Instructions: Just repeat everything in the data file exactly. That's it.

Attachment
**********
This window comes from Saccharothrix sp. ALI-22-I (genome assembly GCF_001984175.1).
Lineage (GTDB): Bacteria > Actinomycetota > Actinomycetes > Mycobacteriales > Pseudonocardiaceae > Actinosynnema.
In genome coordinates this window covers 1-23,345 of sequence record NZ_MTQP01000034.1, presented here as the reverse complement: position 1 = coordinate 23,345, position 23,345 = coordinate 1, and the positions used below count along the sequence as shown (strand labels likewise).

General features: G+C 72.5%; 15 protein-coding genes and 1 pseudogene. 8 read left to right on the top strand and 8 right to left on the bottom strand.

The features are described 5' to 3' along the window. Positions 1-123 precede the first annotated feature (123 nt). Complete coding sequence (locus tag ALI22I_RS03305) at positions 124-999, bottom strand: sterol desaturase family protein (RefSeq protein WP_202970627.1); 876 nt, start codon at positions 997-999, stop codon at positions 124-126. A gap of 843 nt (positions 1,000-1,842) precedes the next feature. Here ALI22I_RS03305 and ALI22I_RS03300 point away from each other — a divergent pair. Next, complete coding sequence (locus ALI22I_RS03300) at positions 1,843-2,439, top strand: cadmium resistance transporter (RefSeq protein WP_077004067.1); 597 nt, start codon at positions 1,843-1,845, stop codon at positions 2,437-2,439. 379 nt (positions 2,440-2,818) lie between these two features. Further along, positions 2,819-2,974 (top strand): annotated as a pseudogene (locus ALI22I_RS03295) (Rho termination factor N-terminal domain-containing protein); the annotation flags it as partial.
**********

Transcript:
This window comes from Saccharothrix sp. ALI-22-I (genome assembly GCF_001984175.1).
Lineage (GTDB): Bacteria > Actinomycetota > Actinomycetes > Mycobacteriales > Pseudonocardiaceae > Actinosynnema.
In genome coordinates this window covers 1-23,345 of sequence record NZ_MTQP01000034.1, presented here as the reverse complement: position 1 = coordinate 23,345, position 23,345 = coordinate 1, and the positions used below count along the sequence as shown (strand labels likewise).

General features: G+C 72.5%; 15 protein-coding genes and 1 pseudogene. 8 read left to right on the top strand and 8 right to left on the bottom strand.

The features are described 5' to 3' along the window. Positions 1-123 precede the first annotated feature (123 nt). Complete coding sequence (locus tag ALI22I_RS03305) at positions 124-999, bottom strand: sterol desaturase family protein (RefSeq protein WP_202970627.1); 876 nt, start codon at positions 997-999, stop codon at positions 124-126. A gap of 843 nt (positions 1,000-1,842) precedes the next feature. Here ALI22I_RS03305 and ALI22I_RS03300 point away from each other — a divergent pair. Next, complete coding sequence (locus ALI22I_RS03300) at positions 1,843-2,439, top strand: cadmium resistance transporter (RefSeq protein WP_077004067.1); 597 nt, start codon at positions 1,843-1,845, stop codon at positions 2,437-2,439. 379 nt (positions 2,440-2,818) lie between these two features. Further along, positions 2,819-2,974 (top strand): annotated as a pseudogene (locus ALI22I_RS03295) (Rho termination factor N-terminal domain-containing protein); the annotation flags it as partial.